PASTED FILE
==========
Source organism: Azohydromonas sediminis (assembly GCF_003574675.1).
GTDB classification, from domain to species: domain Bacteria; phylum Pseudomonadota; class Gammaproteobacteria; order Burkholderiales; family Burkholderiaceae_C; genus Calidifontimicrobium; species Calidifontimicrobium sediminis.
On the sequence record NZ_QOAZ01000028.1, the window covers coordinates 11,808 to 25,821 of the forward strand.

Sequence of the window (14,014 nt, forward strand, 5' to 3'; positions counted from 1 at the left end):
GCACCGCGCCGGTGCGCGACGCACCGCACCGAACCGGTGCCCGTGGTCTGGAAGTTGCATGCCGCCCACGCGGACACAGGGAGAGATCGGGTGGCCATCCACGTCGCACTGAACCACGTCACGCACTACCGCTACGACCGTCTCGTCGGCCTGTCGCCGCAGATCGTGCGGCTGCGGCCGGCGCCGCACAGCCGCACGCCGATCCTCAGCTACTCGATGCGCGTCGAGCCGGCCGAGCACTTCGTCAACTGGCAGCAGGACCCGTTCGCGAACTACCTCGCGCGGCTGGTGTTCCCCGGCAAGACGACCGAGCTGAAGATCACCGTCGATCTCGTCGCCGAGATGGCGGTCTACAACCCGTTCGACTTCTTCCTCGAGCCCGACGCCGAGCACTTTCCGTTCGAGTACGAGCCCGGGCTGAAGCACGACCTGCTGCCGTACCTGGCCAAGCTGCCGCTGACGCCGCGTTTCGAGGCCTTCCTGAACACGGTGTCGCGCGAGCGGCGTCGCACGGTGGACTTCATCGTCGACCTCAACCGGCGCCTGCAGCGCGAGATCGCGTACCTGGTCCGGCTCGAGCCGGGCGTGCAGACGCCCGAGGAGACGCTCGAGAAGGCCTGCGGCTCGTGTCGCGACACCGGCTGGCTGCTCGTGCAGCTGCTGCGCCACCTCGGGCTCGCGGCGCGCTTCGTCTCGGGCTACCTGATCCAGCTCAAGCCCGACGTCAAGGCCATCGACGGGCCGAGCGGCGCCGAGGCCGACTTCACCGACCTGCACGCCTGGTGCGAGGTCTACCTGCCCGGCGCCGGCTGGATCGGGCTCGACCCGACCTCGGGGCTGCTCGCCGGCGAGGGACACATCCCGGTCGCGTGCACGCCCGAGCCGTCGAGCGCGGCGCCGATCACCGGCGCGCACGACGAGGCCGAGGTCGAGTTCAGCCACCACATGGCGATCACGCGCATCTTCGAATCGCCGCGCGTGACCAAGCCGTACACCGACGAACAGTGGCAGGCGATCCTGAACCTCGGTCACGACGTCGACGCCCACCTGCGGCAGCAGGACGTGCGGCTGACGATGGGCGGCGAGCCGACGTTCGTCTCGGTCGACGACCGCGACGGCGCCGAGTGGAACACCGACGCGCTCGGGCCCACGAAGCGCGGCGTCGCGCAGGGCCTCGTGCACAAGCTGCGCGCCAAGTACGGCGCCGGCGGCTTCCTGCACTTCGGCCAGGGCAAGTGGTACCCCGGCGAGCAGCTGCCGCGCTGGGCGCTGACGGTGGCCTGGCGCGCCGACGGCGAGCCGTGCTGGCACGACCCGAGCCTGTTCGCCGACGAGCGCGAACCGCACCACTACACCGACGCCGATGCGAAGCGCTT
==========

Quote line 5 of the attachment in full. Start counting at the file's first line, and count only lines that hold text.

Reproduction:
GCACCGCGCCGGTGCGCGACGCACCGCACCGAACCGGTGCCCGTGGTCTGGAAGTTGCATGCCGCCCACGCGGACACAGGGAGAGATCGGGTGGCCATCCACGTCGCACTGAACCACGTCACGCACTACCGCTACGACCGTCTCGTCGGCCTGTCGCCGCAGATCGTGCGGCTGCGGCCGGCGCCGCACAGCCGCACGCCGATCCTCAGCTACTCGATGCGCGTCGAGCCGGCCGAGCACTTCGTCAACTGGCAGCAGGACCCGTTCGCGAACTACCTCGCGCGGCTGGTGTTCCCCGGCAAGACGACCGAGCTGAAGATCACCGTCGATCTCGTCGCCGAGATGGCGGTCTACAACCCGTTCGACTTCTTCCTCGAGCCCGACGCCGAGCACTTTCCGTTCGAGTACGAGCCCGGGCTGAAGCACGACCTGCTGCCGTACCTGGCCAAGCTGCCGCTGACGCCGCGTTTCGAGGCCTTCCTGAACACGGTGTCGCGCGAGCGGCGTCGCACGGTGGACTTCATCGTCGACCTCAACCGGCGCCTGCAGCGCGAGATCGCGTACCTGGTCCGGCTCGAGCCGGGCGTGCAGACGCCCGAGGAGACGCTCGAGAAGGCCTGCGGCTCGTGTCGCGACACCGGCTGGCTGCTCGTGCAGCTGCTGCGCCACCTCGGGCTCGCGGCGCGCTTCGTCTCGGGCTACCTGATCCAGCTCAAGCCCGACGTCAAGGCCATCGACGGGCCGAGCGGCGCCGAGGCCGACTTCACCGACCTGCACGCCTGGTGCGAGGTCTACCTGCCCGGCGCCGGCTGGATCGGGCTCGACCCGACCTCGGGGCTGCTCGCCGGCGAGGGACACATCCCGGTCGCGTGCACGCCCGAGCCGTCGAGCGCGGCGCCGATCACCGGCGCGCACGACGAGGCCGAGGTCGAGTTCAGCCACCACATGGCGATCACGCGCATCTTCGAATCGCCGCGCGTGACCAAGCCGTACACCGACGAACAGTGGCAGGCGATCCTGAACCTCGGTCACGACGTCGACGCCCACCTGCGGCAGCAGGACGTGCGGCTGACGATGGGCGGCGAGCCGACGTTCGTCTCGGTCGACGACCGCGACGGCGCCGAGTGGAACACCGACGCGCTCGGGCCCACGAAGCGCGGCGTCGCGCAGGGCCTCGTGCACAAGCTGCGCGCCAAGTACGGCGCCGGCGGCTTCCTGCACTTCGGCCAGGGCAAGTGGTACCCCGGCGAGCAGCTGCCGCGCTGGGCGCTGACGGTGGCCTGGCGCGCCGACGGCGAGCCGTGCTGGCACGACCCGAGCCTGTTCGCCGACGAGCGCGAACCGCACCACTACACCGACGCCGATGCGAAGCGCTT